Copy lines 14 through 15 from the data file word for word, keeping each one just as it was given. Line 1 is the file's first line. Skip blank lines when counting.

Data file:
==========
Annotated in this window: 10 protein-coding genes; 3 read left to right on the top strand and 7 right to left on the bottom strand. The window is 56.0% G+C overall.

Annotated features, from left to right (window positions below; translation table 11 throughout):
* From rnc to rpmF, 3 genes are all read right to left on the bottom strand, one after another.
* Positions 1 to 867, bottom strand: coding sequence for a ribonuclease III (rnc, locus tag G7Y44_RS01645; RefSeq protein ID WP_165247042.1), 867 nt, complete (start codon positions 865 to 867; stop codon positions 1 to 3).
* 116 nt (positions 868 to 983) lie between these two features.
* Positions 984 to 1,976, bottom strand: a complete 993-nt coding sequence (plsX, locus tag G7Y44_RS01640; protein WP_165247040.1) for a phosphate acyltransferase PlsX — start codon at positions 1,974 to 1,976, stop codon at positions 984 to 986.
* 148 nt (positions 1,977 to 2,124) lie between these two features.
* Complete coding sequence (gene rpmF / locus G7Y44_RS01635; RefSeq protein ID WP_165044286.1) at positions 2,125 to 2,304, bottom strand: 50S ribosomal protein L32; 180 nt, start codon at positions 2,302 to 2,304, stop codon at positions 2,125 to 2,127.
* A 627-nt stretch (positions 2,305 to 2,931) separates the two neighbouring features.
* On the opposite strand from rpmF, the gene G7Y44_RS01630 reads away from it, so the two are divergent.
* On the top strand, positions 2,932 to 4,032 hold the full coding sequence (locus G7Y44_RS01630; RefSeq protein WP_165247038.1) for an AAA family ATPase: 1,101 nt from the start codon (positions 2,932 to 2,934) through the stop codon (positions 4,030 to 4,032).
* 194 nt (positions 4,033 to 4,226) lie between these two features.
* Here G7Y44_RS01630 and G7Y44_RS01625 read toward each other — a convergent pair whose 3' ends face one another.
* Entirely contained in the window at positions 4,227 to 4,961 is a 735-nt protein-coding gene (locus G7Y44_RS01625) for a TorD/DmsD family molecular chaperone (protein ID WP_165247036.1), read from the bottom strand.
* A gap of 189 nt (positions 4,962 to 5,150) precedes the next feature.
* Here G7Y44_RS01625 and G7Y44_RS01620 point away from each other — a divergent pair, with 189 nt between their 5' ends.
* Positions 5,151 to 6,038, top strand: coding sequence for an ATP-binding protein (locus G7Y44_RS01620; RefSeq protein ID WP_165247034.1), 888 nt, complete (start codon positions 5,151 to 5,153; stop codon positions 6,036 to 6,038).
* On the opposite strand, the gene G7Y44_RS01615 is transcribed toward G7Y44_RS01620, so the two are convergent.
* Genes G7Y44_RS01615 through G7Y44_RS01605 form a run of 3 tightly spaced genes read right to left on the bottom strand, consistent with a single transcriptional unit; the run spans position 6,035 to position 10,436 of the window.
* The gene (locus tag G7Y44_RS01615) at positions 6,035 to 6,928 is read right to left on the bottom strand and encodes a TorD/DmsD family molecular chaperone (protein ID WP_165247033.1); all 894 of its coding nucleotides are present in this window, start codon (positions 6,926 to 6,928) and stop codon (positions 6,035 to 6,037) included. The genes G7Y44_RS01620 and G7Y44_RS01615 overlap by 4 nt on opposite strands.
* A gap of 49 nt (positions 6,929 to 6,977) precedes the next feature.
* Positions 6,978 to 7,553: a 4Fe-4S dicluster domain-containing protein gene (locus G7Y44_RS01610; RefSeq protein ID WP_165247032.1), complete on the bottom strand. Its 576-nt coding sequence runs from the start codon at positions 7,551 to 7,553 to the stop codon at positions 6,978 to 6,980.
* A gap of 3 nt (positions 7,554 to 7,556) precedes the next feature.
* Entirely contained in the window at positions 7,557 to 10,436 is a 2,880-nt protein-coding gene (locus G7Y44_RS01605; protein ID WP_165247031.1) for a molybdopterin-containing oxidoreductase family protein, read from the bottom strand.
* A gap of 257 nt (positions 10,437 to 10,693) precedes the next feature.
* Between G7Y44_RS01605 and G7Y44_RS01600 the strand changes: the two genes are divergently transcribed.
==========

* Entirely contained in the window at positions 4,227 to 4,961 is a 735-nt protein-coding gene (locus G7Y44_RS01625) for a TorD/DmsD family molecular chaperone (protein ID WP_165247036.1), read from the bottom strand.
* A gap of 189 nt (positions 4,962 to 5,150) precedes the next feature.